By Jason Boerger
Equipment trends over the past decade reveal no bigger success than compact track loaders. These durable, versatile and cost-effective loaders have continued to reign in the compact equipment industry because of their power and ability to work in all seasons. In fact, the Association of Equipment Manufacturers (AEM) shows that compact track loader sales have grown by roughly 20% in the agriculture market from 2015-2017.
Powerful pushing, digging and lifting performance; exceptional traction; minimal ground disturbance; increased flotation; and attachment versatility are just a few of the features and benefits that make compact track loaders one of the most popular machines in the agriculture industry.
Better maneuverability in challenging conditions
Compact track loaders allow operators to work year-round thanks to a unique balance of torque and tractive effort, which provides greater pushing power and mobility.
More ground-to-surface contact optimizes a compact track loader’s power and performance on rough terrain, inclines and uneven surfaces. When traveling over established surfaces, tracks distribute the machine’s weight across a larger area, minimizing ground disturbance. To best match ground conditions, compact track loaders can be outfitted with narrow or wide tracks and different tread patterns.
The tracked undercarriage of the compact track loader provides low ground pressure and enhanced flotation and traction when working in soft, sandy, wet or muddy conditions. Multiple undercarriage styles, including solid-mount and suspension undercarriages, are designed with a suspension system to increase operator comfort by minimizing vibration. Features like cab enclosures, heat and air conditioning, suspension seats and radios further enhance operator comfort. Some manufacturers even offer faster travel options on their compact track loaders to reduce time spent traveling across the farm.
These machine features and benefits can translate into increased efficiency, allowing you to complete more work in less time throughout the year.
Powerful lifting abilities
Many compact track loaders have high lift capacities for loading and placing materials. Many manufacturers offer a choice of two distinctive designs – a vertical lift path and a radius lift path – to match the level of lifting to your most frequent tasks.
For example, a vertical lift path loader provides higher lift capacity and more reach at full lift height than a radius-lift-path loader. When maximum reach is achieved at full lift height, it is easier to clear high-sided mixers and to perform jobs that require repeated lifting at taller heights.
A radius lift path loader raises the load in an arc that provides maximum reach at truck bed height. This machine design excels at jobs with mid-range or lower working heights, like dumping material over a wall, backfilling or loading, unloading flatbed trucks and leveling and grading.
Multiple attachment offerings
To increase the versatility of the machine, some manufacturers offer more than 70 unique attachments for compact track loaders, including pallet forks, snow pushers, snow blades and rotary cutters, to increase the versatility of the machine.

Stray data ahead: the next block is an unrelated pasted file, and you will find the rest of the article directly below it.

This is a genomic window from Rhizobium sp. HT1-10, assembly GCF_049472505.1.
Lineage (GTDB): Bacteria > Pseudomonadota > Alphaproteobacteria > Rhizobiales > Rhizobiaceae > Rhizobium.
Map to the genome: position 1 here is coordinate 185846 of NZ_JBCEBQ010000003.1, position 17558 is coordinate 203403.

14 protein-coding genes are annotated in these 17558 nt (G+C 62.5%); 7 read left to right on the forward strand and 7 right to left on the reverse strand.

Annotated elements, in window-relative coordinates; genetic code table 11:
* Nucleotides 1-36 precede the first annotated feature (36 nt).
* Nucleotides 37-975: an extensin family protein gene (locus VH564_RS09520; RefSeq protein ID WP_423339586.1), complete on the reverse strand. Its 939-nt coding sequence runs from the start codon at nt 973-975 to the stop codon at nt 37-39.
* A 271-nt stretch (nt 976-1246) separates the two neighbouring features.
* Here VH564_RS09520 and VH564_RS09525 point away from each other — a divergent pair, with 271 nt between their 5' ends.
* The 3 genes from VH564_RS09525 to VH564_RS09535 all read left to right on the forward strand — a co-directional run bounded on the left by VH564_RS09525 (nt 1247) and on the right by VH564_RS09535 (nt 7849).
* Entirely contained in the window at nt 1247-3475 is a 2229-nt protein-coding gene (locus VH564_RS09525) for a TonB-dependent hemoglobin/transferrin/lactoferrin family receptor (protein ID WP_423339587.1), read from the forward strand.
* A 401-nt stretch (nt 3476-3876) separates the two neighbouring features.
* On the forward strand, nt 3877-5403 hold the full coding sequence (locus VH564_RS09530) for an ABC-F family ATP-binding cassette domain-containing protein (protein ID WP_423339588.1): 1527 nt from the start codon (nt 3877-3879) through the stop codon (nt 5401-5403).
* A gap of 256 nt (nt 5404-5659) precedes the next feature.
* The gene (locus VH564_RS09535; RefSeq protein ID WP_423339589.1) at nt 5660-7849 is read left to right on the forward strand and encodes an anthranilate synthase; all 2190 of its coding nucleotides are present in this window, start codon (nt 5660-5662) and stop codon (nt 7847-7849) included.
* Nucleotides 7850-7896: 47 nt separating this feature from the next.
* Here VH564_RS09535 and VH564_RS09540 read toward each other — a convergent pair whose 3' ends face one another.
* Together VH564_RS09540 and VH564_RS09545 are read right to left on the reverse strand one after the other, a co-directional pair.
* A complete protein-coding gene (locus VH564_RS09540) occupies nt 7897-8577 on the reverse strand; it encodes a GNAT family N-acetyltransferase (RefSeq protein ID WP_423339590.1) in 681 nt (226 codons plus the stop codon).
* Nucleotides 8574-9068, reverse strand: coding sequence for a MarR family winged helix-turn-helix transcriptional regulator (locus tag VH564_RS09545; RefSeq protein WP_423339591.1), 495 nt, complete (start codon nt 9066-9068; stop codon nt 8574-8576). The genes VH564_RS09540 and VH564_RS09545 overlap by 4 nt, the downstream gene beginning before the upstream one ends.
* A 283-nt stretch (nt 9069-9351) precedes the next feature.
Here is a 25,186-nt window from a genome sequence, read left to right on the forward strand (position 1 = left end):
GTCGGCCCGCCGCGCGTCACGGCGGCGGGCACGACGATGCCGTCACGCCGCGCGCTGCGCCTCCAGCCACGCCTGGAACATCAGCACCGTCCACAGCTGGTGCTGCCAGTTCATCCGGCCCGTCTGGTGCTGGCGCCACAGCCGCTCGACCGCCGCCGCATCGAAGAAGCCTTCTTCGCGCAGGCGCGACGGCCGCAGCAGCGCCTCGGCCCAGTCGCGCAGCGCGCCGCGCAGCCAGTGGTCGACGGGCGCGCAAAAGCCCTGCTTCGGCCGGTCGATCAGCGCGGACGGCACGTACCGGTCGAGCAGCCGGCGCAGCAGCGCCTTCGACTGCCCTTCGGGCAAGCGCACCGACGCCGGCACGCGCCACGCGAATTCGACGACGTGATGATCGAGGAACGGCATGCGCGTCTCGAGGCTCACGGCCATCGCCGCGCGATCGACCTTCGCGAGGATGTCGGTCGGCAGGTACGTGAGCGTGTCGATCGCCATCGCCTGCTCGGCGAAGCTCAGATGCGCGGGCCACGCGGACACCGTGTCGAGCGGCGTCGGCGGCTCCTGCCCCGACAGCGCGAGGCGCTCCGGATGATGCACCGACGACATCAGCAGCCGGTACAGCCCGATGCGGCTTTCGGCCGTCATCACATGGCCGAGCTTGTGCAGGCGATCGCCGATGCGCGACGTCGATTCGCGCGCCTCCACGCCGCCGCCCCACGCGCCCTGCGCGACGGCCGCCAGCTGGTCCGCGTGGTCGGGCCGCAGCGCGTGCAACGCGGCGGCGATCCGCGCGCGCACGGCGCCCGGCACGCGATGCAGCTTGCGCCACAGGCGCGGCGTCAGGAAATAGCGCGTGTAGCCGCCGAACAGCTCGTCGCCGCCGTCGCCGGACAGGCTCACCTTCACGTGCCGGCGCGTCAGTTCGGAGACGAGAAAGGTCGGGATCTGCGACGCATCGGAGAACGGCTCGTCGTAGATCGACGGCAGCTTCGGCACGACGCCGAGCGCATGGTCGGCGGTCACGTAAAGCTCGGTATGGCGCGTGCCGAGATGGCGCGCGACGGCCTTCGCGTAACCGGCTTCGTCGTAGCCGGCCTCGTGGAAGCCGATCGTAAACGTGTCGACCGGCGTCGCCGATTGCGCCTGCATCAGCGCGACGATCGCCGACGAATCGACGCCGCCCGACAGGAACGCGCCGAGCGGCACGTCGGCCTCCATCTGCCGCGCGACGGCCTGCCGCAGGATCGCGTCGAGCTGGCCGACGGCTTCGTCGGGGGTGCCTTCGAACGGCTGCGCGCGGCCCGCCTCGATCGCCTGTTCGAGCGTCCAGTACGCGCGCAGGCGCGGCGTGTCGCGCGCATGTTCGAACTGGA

Attachments can help you take on season-specific work and may even replace the need for multiple machines. For example, you can use an auger to dig post holes; an industrial grapple to grab hard-to-handle objects and transport the material; a snow pusher to clear farmyards and driveways; or an angle broom to sweep dirt from paved areas or loose straw from the barn.
It’s also important to assess the value of high-flow auxiliary hydraulics for compact track loaders and attachments that can benefit from an extra power boost.
Cost of ownership
While it’s true that similar-sized skid-steer loaders typically have a lower initial purchase price compared to compact track loaders, rubber tracks can last about twice as long as tires, if proper operation is followed. Track and tire life will depend on the surface where the loaders are working. For example, loaders working on concrete or asphalt will generally need replacement tracks and tires sooner than loaders performing tasks on dirt.
Minimizing the operation of compact track loaders on asphalt and concrete surfaces helps keep operating costs down and increases the life of rubber tracks. Make gradual turns, rather than sharp turns, to increase the rubber track life and to prevent damage to established surfaces such as lawns.
Producers should also consider downtime costs when evaluating compact track loaders. If ground conditions are soft, sandy, wet or muddy, skid-steer loaders may not be able to work. A compact track loader is designed to handle adverse underfoot conditions, so weather won’t halt your productivity.
Ignoring compact track loader maintenance may lead to expensive repairs and unplanned downtime. Always perform preventive maintenance tasks, such as greasing the loader and checking the hydraulic oil site gauge, on a routine schedule. These are outlined in your Operation & Maintenance Manual. In addition, turn off the machine or lower the engine throttle when you’re not working to save on fuel. Over the course of a day, this time will add up and lead to fuel savings.
Based on information provided by AEM, compact track loader sales continue to rise in agriculture, particularly for producers who are cleaning barns and need extra traction or those working in wet conditions that require the additional flotation a compact track loader provides. Equipped with multiple features and attachments, you can work longer, harder and smarter all year long.
Jason Boerger is a marketing manager for Bobcat Company.